I ride down the mountain into Karwar and realise that I am being chased by rain.
The rains catchup with me as I ride into Karwar and I am forced to seek shelter. I put on my poncho but wait for some time for the rains to ease. I am off 15mins later riding north towards Goa. I am out of Karwar before I know it and on the bridge over Kali Nadi. The other side of the bridge has been cut through a hard rock mountain outcrop. Both side of the cut section had lookouts built. It looked quaint.
I enter Goa by 5pm and stop at the first petrol pump. Petrol is nearly Rs 10/ltr cheaper in Goa. I setoff towards home driving past The Fish Curry restaurant that I later regret for not stopping at. That is because I am quickly caught in the rain and this time it is torrential. I find shelter in a empty roadside stall. Even protect the luggage by bring the bike half way in. I sit there for the next half hour waiting for the rains to ease, eating some fruits, all the while rueing the fish curry I could have been munching on if I had stopped by earlier. Seeing no sign of respite, I get on the saddle and ride again in the rain. It is slow going but it is better than sitting around. I, again, skip the scenic route and stay on the main road but soon run into traffic. My poncho stops me from getting wet but drains the water around my ankle right into the weak spot of my waterproof shoes. Water is seeping into the shoe now and has nowhere to go as the waterproof shoe is effective in keeping the water in as it is in keeping the water out (as long as the water line is below ankle level). My feet are now soaked in a puddle of water and that remains so until I get home a couple of hours later.
It is slow going in the traffic but at least the rains had stopped. I do not see any fish places enroute and cannot assuage my craving. Ridding in traffic means more gear changes on the bike which hurt both my left knee and left shoulder coz of the heavy clutch. My focus shifts from finding fish places to finding tea stalls. I have no luck with that either as it is a Sunday and it is not Christian to work on a Sunday and Goa is Christian. It begins to get dark. I drive by a restaurant that seems open so turn back and stop there. It turns out to be a bar and restaurant with a tandoor for fried chicken. I am disappointed but glad to get off my bike. I begin planning my route on Google maps to a popular chicken place, called The Chicken Man, near my house that is about hour from where I have stopped. It starts to pour just then and I duck for cover. Ten mins or rain later I abandon The Chicken Man plan and order a take away from the tandoor restaurant. Ten more mins of rain and I am like chuck it and decide to eat in at the restaurant and order a beer. An hour later I step out as a satisfied customer with a full stomach and a very light buzz. I get back on my bike and ride the last cold, wet hour back home. I ride past my empty office and reach home at exactly 9pm (the watch on my bike shown in the pic below is slow).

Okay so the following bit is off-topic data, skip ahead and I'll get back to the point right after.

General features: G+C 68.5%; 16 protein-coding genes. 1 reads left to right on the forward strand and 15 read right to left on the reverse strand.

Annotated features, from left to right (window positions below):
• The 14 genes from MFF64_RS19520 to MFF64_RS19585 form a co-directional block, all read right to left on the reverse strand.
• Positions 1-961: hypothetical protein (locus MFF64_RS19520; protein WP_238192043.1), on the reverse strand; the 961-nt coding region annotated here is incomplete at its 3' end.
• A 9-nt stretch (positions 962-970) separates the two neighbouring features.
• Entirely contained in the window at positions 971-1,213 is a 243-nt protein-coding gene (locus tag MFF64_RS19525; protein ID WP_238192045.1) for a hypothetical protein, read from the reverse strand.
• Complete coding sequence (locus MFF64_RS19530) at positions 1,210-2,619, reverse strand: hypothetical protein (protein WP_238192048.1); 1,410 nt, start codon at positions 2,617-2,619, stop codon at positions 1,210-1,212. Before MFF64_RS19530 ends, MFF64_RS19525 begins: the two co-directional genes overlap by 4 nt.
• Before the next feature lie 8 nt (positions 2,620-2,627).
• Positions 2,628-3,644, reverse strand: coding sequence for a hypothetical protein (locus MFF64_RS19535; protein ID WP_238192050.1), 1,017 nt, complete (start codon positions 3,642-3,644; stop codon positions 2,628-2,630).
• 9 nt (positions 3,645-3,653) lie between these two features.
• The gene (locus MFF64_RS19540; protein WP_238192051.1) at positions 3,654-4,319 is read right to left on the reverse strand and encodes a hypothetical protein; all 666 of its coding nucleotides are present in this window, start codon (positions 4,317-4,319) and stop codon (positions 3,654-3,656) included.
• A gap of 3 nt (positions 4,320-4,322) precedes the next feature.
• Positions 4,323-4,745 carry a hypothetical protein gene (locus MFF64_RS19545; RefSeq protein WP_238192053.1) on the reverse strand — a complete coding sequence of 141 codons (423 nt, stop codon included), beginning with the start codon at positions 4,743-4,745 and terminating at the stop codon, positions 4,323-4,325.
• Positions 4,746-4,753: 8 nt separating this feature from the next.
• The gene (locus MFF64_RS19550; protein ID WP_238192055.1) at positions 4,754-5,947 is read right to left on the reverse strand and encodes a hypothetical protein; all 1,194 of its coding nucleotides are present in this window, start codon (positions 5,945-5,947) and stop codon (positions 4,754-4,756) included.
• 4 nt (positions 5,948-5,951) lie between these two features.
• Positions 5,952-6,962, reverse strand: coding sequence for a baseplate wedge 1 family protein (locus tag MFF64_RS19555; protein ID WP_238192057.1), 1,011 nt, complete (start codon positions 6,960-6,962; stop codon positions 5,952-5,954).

So I left my house 15 1/2 hrs earlier with a effective ride time of 13 1/2hrs. I had complete 671kms and used up some 25lrs of petrol. I am weary but all parts of me are still functional. I struggle a bit with getting my luggage to the 3rd floor apartment. I am glad to find my house keys in the first place I looked in my luggage. I had no idea where they were and I spent the time on the bike trying to remember where I had seen them last. Did I leave it inside the house here in Goa (house has an auto lock) or in the house at Bangalore? Ah, yes! I most likely left it in my laptop bag when doing the security check at the Goa airport before flying down to Bangalore on last Thursday. And that is where it was. I get into the house and collapse on the sofa. I get up a little later and have a warm shower. The skin on my hand, ass and feet are numb to the touch. My little pinky toe on my right foot will remain numb for the next two days. The colour of my wet leather gloves have soaked into my hand and would not come off.
I had completed my little adventure. Now it was time to sleep.